Tuesday, 12 August 2014

EU-Canada FTA and Investor-State Dispute Settlement

The EU-Canada Trade Agreement has been finalised after German concerns over possible investor-state dispute settlement provisions were satisfied. The treaty still has to be passed by the EU and the Member States, so it's not a done deal yet (apparently the ratification process could continue to 2016), but the treaty is already being described as a model for the EU-US trade deal (or "TTIP").

Investor-State dispute settlement is a mechanism that allows foreign investors to sue host governments in special arbitration tribunals. Such provisions have been included in trade agreements in the past and have come under fire for allowing foreign businesses to litigate against environmental and public health regulations created by host governments - a way for private business to subvert democratically framed laws. This has been the most controversial issue when it comes to the TTIP, raising concerns that European standards will be eroded.

Reportedly Germany protested against the use of investor-state dispute settlement being a part of the Canadian treaty, and even threatened to veto the deal, but Canadian officials state that the disagreement was actually sorted out a while ago, without needing to re-negotiate the treaty. So it's unclear how far the treaty was actually changed, or whether there will still be ISDS provisions in the treaty. The fact that the treaty won't be public before September means that it's hard to welcome this as a victory for standing up against ISDS. (If the ISDS provisions have been removed, then it will show up Trade Commissioner de Gucht's rhetoric over how necessary they are for investor confidence to be waffle).

The treaty probably will be a model for the negotiations to come for the TTIP, not only due to similar issues that need to be thrashed out, but also because this will be a test case for public and parliamentary opinion in Europe. How will the European and national parliaments react - and will the public raise any concerns? The fact that this could be one of the early tests for the European Parliament could make it even more interesting.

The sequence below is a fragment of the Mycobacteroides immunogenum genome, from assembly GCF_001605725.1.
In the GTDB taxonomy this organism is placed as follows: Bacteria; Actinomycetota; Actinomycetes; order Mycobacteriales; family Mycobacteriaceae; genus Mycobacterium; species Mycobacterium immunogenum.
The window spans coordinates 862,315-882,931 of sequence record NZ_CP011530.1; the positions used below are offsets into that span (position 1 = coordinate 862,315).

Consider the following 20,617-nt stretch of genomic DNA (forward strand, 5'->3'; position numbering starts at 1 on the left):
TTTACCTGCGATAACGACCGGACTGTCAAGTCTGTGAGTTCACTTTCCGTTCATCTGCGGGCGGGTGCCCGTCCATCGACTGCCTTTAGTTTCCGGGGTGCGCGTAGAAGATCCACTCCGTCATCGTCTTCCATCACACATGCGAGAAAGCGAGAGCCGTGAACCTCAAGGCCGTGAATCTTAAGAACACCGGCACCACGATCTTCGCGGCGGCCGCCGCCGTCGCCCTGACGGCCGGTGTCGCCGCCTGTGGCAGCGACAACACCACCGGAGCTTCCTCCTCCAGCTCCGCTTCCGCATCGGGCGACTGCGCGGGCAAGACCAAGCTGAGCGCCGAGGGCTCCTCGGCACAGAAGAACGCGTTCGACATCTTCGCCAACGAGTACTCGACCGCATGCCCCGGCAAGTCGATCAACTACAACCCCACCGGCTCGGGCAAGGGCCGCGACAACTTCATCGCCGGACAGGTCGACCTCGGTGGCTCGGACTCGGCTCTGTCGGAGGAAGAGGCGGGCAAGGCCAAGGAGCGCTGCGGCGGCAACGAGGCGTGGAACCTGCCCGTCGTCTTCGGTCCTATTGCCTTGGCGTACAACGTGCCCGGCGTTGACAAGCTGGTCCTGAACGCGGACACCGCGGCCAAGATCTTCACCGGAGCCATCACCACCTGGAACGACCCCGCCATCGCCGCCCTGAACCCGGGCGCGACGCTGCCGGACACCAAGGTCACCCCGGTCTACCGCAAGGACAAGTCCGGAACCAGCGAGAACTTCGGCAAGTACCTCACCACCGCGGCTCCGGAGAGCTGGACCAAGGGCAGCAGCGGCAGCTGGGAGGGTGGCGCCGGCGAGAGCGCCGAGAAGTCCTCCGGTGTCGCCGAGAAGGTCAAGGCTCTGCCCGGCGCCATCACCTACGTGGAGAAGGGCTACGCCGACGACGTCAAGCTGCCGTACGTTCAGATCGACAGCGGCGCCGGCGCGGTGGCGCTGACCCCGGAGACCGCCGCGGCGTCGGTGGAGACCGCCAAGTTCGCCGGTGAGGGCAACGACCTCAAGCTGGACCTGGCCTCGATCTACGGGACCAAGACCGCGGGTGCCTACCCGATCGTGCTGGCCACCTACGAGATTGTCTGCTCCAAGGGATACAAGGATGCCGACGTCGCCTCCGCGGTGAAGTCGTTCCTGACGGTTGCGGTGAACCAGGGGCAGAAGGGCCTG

Monday, 11 August 2014

Independence or Devolution?

Last week saw the first TV debate between Scottish First Minister Alex Salmond and Alistair Darling the leader of the pro-Union "Better Together" campaign in the run up to the referendum on Scottish independence. Salmond is known across the UK for being a shrewd politician and a great debater, whereas Darling, a former Chancellor, is seen as competent and dependable, but dull. So much was made of Darling's victory in the debate (according to the snap polls immediately afterwards), particularly with the Yes (pro-independence) side behind in the polls.

Darling won the debate largely because the independence campaign has stuck to a highly optimistic view of the transition to independence, so in a debate it comes across as if the Yes side aren't taking the concerns of the No side seriously (hardly a way to woo swing voters with similar concerns). And there are issues with the transition to independence: EU membership won't be automatic (though it hardly be a complicated process for a country that already complies with EU law), and creating a suitable currency union between Scotland and the rest of the UK will doubtless be a complicated task.